This differs from a regular monorepo with a few alternate versions of dependencies that are particularly taxing to get onto a single version (*cough* ICU *cough*) because multiple versions of things are actively encouraged, and dependencies need to be more actively managed.
There are serious maintainability concerns when using the nix-style monorepo, especially for components that need to be shared between multiple projects. Clean up of unused cells, mechanisms for migrating projects as dependencies update, and stable and fast constraint solving all need to be in place. Without those, a nix-style monorepo will rapidly become an ungovernable mess.
The maintainability issue is enough to make this a particularly poor choice. Consider this the “anti-pattern” of monorepo organisation.
It’s unlikely that any monorepo would be purely organised along a single one of these lines; a hybrid approach is typically simpler to work with. These “blended monorepos” attempt to address the weaknesses of each approach with the strengths of another.
As an example, project-based monorepos rapidly have a cluttered top-level directory. However, by splitting by functional area, or language and then functional area, the top-level becomes less cluttered and simultaneously easier to navigate.
For projects or dependencies that are primarily in one language, but with support libraries for other languages, take a case-by-case approach. For something like MySQL, it may make sense to just shovel everything into “c/database/mysql”, since the java library (for example) isn’t particularly large. For other tools, it may make more sense to separate the trees and stitch everything together using the build tool.
Third party dependencies
There is an interesting discussion to be had about where and how to store third party code. Do you take binary dependencies, or pull in the source? Do you store the third party code in a separate third party directory, or alongside first party code? Do you store the dependencies in your repository at all, or push them to something like a Maven artifact repository.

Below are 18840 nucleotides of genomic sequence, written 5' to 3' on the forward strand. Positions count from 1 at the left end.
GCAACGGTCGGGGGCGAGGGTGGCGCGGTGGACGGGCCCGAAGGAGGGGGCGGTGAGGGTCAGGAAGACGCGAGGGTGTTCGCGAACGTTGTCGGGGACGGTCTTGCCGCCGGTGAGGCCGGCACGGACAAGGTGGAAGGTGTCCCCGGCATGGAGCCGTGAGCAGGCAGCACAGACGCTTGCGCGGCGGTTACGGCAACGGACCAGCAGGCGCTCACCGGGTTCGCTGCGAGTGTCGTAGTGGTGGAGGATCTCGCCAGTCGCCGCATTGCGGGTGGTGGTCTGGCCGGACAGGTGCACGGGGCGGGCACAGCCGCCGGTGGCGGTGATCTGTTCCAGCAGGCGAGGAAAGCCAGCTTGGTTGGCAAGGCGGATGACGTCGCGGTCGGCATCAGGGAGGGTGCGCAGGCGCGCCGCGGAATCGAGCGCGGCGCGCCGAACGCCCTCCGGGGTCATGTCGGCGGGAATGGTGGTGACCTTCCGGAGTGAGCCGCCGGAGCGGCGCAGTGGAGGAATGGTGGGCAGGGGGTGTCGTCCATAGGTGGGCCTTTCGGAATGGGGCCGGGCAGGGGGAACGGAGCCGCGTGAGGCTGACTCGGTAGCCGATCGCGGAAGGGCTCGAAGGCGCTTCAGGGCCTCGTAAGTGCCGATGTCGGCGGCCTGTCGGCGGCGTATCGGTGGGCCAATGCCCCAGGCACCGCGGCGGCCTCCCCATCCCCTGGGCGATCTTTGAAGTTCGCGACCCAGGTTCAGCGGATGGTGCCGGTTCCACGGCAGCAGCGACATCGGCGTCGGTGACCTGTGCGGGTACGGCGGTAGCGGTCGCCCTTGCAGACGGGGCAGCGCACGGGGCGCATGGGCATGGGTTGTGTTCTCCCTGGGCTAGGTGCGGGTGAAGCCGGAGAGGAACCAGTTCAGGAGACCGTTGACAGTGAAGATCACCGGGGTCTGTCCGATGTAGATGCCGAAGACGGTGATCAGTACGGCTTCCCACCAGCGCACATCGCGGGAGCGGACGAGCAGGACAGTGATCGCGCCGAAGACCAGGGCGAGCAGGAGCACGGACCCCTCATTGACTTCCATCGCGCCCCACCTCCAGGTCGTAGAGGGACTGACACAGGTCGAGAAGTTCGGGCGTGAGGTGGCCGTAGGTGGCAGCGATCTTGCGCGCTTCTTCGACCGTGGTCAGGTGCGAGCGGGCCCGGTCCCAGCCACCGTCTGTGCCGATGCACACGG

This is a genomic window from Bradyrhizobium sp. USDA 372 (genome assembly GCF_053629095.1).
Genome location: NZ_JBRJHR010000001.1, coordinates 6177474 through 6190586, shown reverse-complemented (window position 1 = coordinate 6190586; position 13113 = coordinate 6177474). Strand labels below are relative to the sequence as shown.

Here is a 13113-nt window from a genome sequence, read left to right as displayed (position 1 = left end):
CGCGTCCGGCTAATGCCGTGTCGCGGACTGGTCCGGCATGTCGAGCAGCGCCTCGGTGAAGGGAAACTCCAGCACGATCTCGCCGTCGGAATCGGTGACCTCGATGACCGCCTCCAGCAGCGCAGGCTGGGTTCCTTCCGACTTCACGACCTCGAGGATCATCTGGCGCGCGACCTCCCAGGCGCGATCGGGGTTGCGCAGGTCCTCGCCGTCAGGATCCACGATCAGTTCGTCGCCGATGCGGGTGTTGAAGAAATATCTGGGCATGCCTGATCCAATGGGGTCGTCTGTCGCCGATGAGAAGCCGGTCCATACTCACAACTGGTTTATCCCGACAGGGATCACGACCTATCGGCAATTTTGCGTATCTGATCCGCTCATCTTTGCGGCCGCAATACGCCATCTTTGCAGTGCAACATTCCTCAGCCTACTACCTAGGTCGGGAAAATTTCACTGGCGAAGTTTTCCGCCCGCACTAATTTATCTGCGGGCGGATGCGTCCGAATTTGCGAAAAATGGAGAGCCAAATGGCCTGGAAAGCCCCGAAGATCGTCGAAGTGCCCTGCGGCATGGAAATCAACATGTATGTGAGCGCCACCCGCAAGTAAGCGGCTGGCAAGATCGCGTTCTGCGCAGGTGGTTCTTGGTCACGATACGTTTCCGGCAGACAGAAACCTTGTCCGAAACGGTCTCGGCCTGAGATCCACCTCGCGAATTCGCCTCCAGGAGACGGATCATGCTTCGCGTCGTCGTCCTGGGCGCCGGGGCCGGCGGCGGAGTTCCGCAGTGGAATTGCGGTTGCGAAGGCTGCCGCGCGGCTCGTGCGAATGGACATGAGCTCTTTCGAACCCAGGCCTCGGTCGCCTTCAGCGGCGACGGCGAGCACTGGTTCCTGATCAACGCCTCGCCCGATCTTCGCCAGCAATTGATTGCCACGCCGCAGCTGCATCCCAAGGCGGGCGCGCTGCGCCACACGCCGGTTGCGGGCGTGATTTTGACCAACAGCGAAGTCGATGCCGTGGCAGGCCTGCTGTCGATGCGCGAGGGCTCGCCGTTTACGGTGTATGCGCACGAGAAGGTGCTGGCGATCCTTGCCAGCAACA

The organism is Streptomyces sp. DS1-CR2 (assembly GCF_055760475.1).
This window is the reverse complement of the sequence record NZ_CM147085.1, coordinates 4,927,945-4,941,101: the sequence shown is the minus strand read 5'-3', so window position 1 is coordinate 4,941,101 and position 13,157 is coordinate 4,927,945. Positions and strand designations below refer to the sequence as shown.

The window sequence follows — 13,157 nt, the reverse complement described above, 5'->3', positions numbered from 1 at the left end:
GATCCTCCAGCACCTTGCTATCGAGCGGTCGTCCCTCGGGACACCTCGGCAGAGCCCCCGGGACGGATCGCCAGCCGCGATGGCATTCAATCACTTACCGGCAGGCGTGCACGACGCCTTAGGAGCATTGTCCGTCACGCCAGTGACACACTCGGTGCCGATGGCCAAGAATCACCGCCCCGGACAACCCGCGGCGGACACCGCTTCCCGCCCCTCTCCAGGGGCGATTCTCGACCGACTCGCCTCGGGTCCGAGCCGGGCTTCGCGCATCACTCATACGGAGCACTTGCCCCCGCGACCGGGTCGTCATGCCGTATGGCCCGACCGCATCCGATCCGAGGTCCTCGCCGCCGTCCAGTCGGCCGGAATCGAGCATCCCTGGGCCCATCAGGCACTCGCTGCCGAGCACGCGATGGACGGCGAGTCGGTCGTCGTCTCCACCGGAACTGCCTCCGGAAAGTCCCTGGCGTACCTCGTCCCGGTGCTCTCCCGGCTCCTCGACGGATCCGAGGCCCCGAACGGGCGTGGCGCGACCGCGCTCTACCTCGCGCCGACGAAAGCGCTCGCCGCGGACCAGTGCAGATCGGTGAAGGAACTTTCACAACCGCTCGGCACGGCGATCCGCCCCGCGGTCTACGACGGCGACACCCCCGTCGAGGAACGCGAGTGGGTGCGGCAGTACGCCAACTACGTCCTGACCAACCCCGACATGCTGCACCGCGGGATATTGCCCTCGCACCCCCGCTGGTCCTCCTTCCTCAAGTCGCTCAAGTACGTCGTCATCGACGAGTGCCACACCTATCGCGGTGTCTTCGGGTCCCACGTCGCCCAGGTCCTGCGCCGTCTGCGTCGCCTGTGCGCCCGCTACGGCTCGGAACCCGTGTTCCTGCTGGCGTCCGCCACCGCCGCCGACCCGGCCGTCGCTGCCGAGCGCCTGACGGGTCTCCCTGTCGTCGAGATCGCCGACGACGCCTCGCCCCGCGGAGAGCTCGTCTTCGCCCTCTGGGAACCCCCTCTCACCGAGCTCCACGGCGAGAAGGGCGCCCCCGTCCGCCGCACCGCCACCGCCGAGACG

The temptation when checking in the source is that it becomes very easy to accidentally start maintaining a fork of whichever dependency it is. After all, you find a bug, and it’s sooo easy to fix it in place and then forget (or not be allowed) to upstream the fix. The advantage of checking in the source is that you can build from source, allowing you to optimise it as along with the rest of the build. Depending on your build tool, it may be possible to only rely on those parts of the library that are actually necessary for your project.
Checking in the binary artifacts has the disadvantage that source control tools are seldom optimised for storing binaries, so any changes will cause the overall size of the repository to grow (though not a snapshot at a single point in time) The advantage is that build times can be significantly shorter (as all that needs to be done is link the dependency in)
Binary dependencies pulled from third parties can be significantly easier to update. Tools such as maven, nuget, and cocoapods can describe a graph of dependencies, and these graphs can be reified by committing them to your monorepo (giving you stable, repeatable historical builds) or left where they lie and pulled in at build time. As one of the reviewers of this post pointed out, this requires the community the binaries are being pulled from to be well managed: releases must not be overwritten (which can be verified by simple hash checks), and snapshots should be avoided.
Putting labels on these, there are in-tree dependencies and externally managed dependencies, and both come in source and binary flavours.
My thanks to Nathan Fisher, Josh Graham, Will Robertson, and Chris Stevenson for their feedback while writing this post. Some of the side conversations are worth a post all of their own!